Monday, May 7, 2018

A Green Moon Problem, by Jane Lindskold

★★★☆☆ Honorable Mention

(SF Horror) On Cat station, people tell stories of a super-competent engineer, Tatter D’MaLeon. Supposedly she can fix anything, for those who can pay her price. (6,084 words; Time: 20m)

"A Green Moon Problem," by (edited by John Joseph Adams), appeared in issue 96, published on .

Mini-Review (click to view--possible spoilers)

Pro: Jurgen wants to be with Rita forever, and that’s pretty much what he gets. Ironically, Rita wants to find extraterrestrial life, and that’s pretty much what she gets too.

The story so clearly has “deal with the devil” written all over it that the only suspense is waiting to find out what the catch is going to be, but that's enough to keep it interesting all the way to the end.

A “tatterdemalion”  is a “ragamuffin”: someone dressed in ragged clothing. That certainly fits the character's appearance.

Apparently this story is something the author has been working on for a couple of years. Hopefully that means we'll see more of this character.

Con: Jurgen’s attraction to Rita is unhealthy, and his attitude in general is annoying; it’s hard to root for him. When he ends up turned into a tree, we don't really feel horrified, but nor did we despise him enough to feel like he got what he had coming to him.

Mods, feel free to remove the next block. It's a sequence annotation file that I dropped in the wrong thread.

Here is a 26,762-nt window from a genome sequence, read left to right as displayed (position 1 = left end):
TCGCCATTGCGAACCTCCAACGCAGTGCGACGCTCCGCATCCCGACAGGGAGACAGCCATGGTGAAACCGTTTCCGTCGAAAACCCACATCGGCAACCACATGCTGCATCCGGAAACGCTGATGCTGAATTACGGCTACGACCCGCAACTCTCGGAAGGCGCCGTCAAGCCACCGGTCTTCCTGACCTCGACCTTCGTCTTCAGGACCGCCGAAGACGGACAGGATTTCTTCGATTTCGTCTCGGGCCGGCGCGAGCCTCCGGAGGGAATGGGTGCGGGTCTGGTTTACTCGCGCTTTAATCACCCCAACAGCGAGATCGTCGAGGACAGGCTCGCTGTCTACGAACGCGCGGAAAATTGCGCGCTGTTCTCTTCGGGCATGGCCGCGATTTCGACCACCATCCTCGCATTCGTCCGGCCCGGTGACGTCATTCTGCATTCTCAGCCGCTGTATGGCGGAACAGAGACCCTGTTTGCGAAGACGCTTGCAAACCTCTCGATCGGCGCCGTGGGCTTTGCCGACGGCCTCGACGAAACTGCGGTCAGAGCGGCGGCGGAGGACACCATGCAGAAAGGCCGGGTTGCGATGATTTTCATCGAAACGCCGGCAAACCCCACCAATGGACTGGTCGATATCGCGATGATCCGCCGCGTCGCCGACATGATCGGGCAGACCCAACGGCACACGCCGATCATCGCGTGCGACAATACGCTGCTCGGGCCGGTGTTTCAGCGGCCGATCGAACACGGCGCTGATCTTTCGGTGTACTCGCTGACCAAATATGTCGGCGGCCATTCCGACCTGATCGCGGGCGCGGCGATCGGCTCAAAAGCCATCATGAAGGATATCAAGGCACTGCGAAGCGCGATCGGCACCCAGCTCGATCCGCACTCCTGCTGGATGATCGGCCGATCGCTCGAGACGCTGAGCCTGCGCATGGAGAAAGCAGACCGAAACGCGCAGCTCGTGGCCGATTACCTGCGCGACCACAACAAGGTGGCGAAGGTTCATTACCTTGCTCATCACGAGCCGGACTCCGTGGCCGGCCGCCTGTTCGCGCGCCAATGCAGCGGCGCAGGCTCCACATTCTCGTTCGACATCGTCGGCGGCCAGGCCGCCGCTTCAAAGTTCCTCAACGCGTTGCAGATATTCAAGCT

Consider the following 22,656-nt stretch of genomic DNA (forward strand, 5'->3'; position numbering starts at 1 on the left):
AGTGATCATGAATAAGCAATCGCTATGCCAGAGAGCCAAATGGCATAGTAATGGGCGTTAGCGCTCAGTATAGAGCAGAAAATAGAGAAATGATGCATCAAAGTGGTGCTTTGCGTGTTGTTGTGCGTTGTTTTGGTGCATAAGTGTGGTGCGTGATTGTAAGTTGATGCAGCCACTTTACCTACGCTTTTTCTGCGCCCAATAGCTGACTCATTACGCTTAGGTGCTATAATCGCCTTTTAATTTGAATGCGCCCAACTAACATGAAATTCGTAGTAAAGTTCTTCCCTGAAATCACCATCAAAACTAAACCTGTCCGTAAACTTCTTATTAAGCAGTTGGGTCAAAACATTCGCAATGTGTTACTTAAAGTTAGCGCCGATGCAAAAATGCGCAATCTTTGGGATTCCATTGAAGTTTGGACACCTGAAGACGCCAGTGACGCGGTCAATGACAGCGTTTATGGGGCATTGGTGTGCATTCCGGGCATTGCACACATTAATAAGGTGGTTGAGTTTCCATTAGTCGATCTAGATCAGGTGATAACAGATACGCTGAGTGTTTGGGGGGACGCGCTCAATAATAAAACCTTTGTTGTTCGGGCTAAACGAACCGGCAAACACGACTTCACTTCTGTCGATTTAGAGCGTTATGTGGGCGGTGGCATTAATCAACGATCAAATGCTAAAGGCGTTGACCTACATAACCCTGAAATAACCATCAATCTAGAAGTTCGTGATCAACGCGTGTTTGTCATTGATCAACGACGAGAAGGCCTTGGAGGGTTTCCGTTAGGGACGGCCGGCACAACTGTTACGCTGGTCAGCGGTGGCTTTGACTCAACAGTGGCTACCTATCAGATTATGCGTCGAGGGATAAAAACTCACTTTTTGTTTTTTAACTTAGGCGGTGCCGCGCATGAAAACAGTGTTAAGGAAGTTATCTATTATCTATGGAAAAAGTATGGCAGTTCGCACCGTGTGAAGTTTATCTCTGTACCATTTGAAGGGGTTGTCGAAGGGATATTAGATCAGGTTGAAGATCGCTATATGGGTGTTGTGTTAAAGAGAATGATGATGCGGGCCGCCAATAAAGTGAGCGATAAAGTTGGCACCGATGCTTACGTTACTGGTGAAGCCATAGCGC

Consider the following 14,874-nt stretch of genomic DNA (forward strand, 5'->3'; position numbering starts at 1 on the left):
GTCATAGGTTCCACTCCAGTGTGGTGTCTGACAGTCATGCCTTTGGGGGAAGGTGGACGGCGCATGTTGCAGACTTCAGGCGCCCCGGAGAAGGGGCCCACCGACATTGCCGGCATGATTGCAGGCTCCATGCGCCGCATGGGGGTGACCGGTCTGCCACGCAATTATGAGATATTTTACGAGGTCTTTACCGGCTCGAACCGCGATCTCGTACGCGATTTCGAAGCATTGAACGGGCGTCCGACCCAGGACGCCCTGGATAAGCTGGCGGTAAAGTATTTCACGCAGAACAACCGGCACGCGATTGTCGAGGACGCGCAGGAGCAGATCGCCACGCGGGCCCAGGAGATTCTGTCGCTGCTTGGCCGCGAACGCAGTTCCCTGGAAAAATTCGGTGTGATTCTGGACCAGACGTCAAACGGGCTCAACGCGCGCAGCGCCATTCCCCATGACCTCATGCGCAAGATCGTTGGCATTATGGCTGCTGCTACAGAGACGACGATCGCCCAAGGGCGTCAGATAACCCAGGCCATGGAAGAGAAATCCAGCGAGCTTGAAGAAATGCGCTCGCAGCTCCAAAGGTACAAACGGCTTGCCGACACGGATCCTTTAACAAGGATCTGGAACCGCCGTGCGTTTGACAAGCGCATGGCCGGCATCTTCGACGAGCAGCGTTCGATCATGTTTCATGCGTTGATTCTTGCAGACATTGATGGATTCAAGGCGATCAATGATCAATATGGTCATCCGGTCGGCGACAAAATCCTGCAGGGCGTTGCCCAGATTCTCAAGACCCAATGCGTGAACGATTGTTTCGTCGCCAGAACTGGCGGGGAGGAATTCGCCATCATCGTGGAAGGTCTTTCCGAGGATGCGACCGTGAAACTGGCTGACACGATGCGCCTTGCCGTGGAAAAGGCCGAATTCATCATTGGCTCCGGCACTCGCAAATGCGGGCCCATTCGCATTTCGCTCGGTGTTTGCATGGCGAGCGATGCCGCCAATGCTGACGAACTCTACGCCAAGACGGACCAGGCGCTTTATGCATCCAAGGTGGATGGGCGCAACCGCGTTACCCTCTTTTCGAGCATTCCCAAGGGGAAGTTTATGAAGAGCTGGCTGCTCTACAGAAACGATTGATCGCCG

Tatter D’MaLeon had to be almost supernatural to know a) that there was an alien lifeform already existed stuck to the hull of the space station b) what effect that life form would have on human beings and c) that Jurgen and Rita would both end up contaminated by it.

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2 comments (may contain spoilers):

  1. I really enjoyed this story's tone and style, but the ending fell flat for me. I guess I've read too many backfiring-wish stories (who hasn't?), and this one wasn't different enough to make it seem anything but routine. On the one hand, Tatter was a wonderfully weird and intriguing character. On the other, I wish we had found out a little more about her and why her payment was so odd.


    1. Yeah, this is another "teaser" story that leaves you wanting to read more (at greater length) but without being outstanding in its own right.